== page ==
This brings the somewhat random defensive outcomes back into play and puts less weight into how a pitcher gets outs. To help explain this difference, here is an example directly from the Baseball-Reference website.

__Situation #1__, Pitcher A throws a perfect game with 20 strikeouts, Pitcher B throws a perfect game with no strikeouts.

Pitcher A à FIP = -1.40, RA = 0.00

Pitcher B à FIP = 3.20, RA = 0.00

Both pitchers threw a perfect game, but FIP would disagree on the value those pitchers provided for their teams.

While this is a drastic example, we can immediately see how this would impact fWAR and bWAR and how it can lead to drastic differences in how they evaluate pitchers' performance. fWAR would favor pitchers who get outs independent of defensive outcomes, i.e., strikeouts. In contrast, bWAR would favor pitchers who get outs in any way possible, such as groundball pitchers or pitchers with high-caliber defense behind them.

Refer to Figure 3, which highlights some of the most significant differences between fWAR and bWAR for pitchers from the 2022 season. Four out of the five largest differences in fWAR and bWAR for the 2022 season for all MLB players were pitchers.

*Figure 3: Data via Fangraphs and Baseball-Reference*

Sandy Alcantara, the incumbent Cy Young Award winner, is only valued at 5.7 fWAR compared to 8.0 bWAR. Alcantara nearly threw 230 innings for the Marlins in 2022 but only had an 8.1 K/9 ratio. He heavily relied on groundball outs and double plays to keep his pitch count down, which allowed him to go deep into games and minimize arm fatigue. This helps explain why bWAR views Alcantara as the most valuable pitcher in the league, as he continually gets outs without relying too heavily on strikeouts.

Now compare the opposite, where fWAR is higher than bWAR, Kevin Gausman’s fWAR for 2022 was 5.7, but he only had a bWAR of 3.0. Fangraphs is much higher on him because of his higher strikeout ratio. Gausman averaged 2.5 more K/9 than Alcantara, earning him 10.6 K/9 for the 2022 season. However, Gausman allowed five more runs than Alcantara in 2022 in over 50 fewer innings pitched. While the differences in strikeouts alone don't completely explain the differences in fWAR and bWAR, it is a significant factor and something to consider when evaluating players' performance.

For another point of reference, let’s refer to the career WAR of some Hall of Famers. This helps determine whether the differences in calculations for fWAR and bWAR equate out over the entire career of a player. Figure 4 contains some players I view as “no-doubt” Hall of Famers, all of which have racked up significant WAR over their careers.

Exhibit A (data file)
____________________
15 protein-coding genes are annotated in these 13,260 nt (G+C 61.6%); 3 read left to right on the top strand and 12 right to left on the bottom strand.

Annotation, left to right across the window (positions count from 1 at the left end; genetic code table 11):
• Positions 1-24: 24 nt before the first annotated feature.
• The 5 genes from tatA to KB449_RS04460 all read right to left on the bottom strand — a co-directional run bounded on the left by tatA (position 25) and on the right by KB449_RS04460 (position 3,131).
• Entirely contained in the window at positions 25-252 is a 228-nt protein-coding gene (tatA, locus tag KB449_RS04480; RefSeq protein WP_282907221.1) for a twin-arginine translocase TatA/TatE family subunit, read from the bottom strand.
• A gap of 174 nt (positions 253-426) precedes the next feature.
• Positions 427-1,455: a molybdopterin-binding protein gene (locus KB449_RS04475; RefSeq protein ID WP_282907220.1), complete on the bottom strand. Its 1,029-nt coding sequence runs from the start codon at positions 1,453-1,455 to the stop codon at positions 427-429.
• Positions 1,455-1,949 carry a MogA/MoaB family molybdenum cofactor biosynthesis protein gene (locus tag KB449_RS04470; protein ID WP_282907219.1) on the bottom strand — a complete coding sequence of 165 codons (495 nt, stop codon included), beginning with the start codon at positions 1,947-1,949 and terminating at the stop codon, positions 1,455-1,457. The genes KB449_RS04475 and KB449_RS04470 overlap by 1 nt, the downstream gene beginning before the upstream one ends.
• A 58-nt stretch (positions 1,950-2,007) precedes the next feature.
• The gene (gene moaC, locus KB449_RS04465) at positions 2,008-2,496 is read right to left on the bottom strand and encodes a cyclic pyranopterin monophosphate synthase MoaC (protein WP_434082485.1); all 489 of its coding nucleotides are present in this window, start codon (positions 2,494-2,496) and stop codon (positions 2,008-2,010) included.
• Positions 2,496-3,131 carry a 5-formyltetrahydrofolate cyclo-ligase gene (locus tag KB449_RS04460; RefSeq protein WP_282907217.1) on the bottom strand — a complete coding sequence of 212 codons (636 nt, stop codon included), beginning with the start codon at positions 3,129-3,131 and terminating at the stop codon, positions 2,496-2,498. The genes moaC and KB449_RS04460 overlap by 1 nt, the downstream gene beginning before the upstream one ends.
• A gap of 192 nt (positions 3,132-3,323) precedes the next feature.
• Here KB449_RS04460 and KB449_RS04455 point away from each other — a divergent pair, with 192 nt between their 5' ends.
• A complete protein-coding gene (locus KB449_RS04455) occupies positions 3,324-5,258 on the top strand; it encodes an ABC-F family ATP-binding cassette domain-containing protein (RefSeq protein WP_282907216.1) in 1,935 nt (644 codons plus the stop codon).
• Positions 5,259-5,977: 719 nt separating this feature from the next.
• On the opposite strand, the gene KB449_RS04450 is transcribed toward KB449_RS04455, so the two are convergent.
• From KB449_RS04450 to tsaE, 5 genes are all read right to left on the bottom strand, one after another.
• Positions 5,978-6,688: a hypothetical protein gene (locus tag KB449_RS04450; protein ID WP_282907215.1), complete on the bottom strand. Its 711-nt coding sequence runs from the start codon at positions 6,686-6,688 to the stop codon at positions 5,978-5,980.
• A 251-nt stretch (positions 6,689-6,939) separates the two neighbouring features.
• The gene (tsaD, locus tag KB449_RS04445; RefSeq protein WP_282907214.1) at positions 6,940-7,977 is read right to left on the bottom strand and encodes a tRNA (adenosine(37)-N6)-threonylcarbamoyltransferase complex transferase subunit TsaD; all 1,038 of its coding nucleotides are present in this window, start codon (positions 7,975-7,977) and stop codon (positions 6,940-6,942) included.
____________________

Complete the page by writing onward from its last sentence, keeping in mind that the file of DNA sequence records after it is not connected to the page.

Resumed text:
*Figure 4: Data via Fangraphs, Baseball-Reference*

Based on the career WAR of these Hall of Famers, it would appear, to a reasonable extent, that fWAR and bWAR will come relatively close to each other throughout a career. The biggest difference in fWAR and bWAR between these Hall of Famers comes from Greg Maddux. Maddux had a career ERA of 3.16 and a career FIP of 3.26. If you look at his prime, which was during his 11-year tenure with the Braves organization, his ERA was 2.63 and his FIP was 2.93. This was representative of one of the most dominant stretches for a pitcher in the 1990s. Fangraphs calculation says he tallied 116.7 fWAR in his career while Baseball-References’ calculation says he only tallied 106.6 bWAR. This is a difference of 10.1 WAR for his entire career. While this is a significant difference, it does not change how his career, or his Hall of Fame status, is viewed. When discussing the 1990s era of baseball, it is impossible to not mention the true dominance that Maddux had in an era when hitters were extremely successful.

For the position players on this graph, the difference in WAR is negligible. It can be accounted for the different baseball eras they played in and the much more difficult task of tracking advanced defensive metrics from those eras.

## Conclusion

To summarize, there are noticeable differences in how fWAR and bWAR are calculated, particularly for pitching and defense. At the end of the day, there is not necessarily a correct answer for which WAR stat to use. Using fWAR or bWAR may lead you to value a particular player on different characteristics. Understanding what fWAR and bWAR do well, as well as the pitfalls of these statistics, is imperative to being a fan of what has become a sport that relies on advanced statistics more and more every year.

## About the Author

Jack McLeod is a graduate student pursuing his M.B.A. with a concentration in Data Analytics. He graduated from Samford in May of 2022 with a degree in Economics and a concentration in Sports Analytics.

Email: jmcleod2@samford.edu

Twitter: @JackMac2k